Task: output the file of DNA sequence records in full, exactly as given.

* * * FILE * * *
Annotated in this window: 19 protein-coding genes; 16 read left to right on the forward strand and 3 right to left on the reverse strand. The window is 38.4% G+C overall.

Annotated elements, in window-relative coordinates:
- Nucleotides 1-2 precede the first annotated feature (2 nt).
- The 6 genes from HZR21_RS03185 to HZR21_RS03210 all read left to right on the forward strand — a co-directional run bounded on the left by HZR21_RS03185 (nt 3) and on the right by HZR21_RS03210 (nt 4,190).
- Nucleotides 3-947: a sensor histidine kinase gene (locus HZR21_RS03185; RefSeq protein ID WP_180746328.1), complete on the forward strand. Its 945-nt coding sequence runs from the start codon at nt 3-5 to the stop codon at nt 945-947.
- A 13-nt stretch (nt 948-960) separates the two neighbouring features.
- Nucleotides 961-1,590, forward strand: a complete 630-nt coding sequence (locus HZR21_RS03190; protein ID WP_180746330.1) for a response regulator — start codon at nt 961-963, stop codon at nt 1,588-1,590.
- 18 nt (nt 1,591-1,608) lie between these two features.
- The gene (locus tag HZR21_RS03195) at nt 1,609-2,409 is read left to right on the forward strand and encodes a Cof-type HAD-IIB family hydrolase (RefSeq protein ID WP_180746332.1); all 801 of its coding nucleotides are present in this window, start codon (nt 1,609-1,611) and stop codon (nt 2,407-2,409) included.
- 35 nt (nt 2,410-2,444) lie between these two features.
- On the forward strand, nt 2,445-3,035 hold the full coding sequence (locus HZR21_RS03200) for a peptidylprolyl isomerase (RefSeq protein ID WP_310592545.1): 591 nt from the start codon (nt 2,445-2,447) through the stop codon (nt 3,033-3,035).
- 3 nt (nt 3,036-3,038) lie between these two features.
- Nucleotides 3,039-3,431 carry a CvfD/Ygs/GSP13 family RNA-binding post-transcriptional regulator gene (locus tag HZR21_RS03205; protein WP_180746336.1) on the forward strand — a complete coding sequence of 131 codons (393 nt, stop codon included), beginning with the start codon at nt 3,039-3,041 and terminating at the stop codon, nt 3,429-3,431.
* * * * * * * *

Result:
Annotated in this window: 19 protein-coding genes; 16 read left to right on the forward strand and 3 right to left on the reverse strand. The window is 38.4% G+C overall.

Annotated elements, in window-relative coordinates:
- Nucleotides 1-2 precede the first annotated feature (2 nt).
- The 6 genes from HZR21_RS03185 to HZR21_RS03210 all read left to right on the forward strand — a co-directional run bounded on the left by HZR21_RS03185 (nt 3) and on the right by HZR21_RS03210 (nt 4,190).
- Nucleotides 3-947: a sensor histidine kinase gene (locus HZR21_RS03185; RefSeq protein ID WP_180746328.1), complete on the forward strand. Its 945-nt coding sequence runs from the start codon at nt 3-5 to the stop codon at nt 945-947.
- A 13-nt stretch (nt 948-960) separates the two neighbouring features.
- Nucleotides 961-1,590, forward strand: a complete 630-nt coding sequence (locus HZR21_RS03190; protein ID WP_180746330.1) for a response regulator — start codon at nt 961-963, stop codon at nt 1,588-1,590.
- 18 nt (nt 1,591-1,608) lie between these two features.
- The gene (locus tag HZR21_RS03195) at nt 1,609-2,409 is read left to right on the forward strand and encodes a Cof-type HAD-IIB family hydrolase (RefSeq protein ID WP_180746332.1); all 801 of its coding nucleotides are present in this window, start codon (nt 1,609-1,611) and stop codon (nt 2,407-2,409) included.
- 35 nt (nt 2,410-2,444) lie between these two features.
- On the forward strand, nt 2,445-3,035 hold the full coding sequence (locus HZR21_RS03200) for a peptidylprolyl isomerase (RefSeq protein ID WP_310592545.1): 591 nt from the start codon (nt 2,445-2,447) through the stop codon (nt 3,033-3,035).
- 3 nt (nt 3,036-3,038) lie between these two features.
- Nucleotides 3,039-3,431 carry a CvfD/Ygs/GSP13 family RNA-binding post-transcriptional regulator gene (locus tag HZR21_RS03205; protein WP_180746336.1) on the forward strand — a complete coding sequence of 131 codons (393 nt, stop codon included), beginning with the start codon at nt 3,039-3,041 and terminating at the stop codon, nt 3,429-3,431.